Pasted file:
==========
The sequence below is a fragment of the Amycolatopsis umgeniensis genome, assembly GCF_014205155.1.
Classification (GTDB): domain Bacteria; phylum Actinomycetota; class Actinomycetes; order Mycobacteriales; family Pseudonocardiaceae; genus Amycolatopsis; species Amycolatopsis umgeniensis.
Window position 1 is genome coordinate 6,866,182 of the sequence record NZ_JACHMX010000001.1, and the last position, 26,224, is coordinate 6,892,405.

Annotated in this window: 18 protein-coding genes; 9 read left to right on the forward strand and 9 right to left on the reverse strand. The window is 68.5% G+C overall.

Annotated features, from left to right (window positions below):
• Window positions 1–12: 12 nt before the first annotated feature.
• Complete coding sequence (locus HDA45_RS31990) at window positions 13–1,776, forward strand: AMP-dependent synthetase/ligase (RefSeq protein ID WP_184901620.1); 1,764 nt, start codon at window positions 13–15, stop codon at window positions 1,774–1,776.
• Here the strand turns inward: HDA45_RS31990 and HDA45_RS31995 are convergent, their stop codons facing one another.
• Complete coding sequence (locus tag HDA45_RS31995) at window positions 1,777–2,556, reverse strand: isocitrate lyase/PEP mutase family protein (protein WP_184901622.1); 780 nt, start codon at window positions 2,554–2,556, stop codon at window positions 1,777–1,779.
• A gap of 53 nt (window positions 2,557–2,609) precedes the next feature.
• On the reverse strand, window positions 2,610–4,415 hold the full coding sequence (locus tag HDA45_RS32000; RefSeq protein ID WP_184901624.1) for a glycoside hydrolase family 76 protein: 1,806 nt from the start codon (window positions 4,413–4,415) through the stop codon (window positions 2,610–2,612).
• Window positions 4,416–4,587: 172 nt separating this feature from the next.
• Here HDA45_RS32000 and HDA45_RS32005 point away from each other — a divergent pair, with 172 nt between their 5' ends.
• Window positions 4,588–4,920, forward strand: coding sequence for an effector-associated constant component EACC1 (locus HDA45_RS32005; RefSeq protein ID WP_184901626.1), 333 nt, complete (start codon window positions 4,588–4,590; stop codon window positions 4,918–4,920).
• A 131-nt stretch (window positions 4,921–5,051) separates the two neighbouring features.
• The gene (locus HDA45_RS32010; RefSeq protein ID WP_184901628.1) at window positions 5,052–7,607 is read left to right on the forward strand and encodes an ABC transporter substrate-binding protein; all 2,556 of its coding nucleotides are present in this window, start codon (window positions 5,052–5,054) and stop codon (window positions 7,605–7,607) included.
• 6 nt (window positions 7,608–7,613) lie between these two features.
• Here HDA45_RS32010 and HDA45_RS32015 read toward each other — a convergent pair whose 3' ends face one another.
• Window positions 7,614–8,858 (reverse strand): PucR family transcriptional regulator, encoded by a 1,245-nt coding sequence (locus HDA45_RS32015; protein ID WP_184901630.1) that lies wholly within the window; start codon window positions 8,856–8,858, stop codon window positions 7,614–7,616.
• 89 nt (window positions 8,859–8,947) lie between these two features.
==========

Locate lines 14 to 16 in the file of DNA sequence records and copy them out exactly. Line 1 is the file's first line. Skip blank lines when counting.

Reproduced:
• Window positions 4,588–4,920, forward strand: coding sequence for an effector-associated constant component EACC1 (locus HDA45_RS32005; RefSeq protein ID WP_184901626.1), 333 nt, complete (start codon window positions 4,588–4,590; stop codon window positions 4,918–4,920).
• A 131-nt stretch (window positions 4,921–5,051) separates the two neighbouring features.
• The gene (locus HDA45_RS32010; RefSeq protein ID WP_184901628.1) at window positions 5,052–7,607 is read left to right on the forward strand and encodes an ABC transporter substrate-binding protein; all 2,556 of its coding nucleotides are present in this window, start codon (window positions 5,052–5,054) and stop codon (window positions 7,605–7,607) included.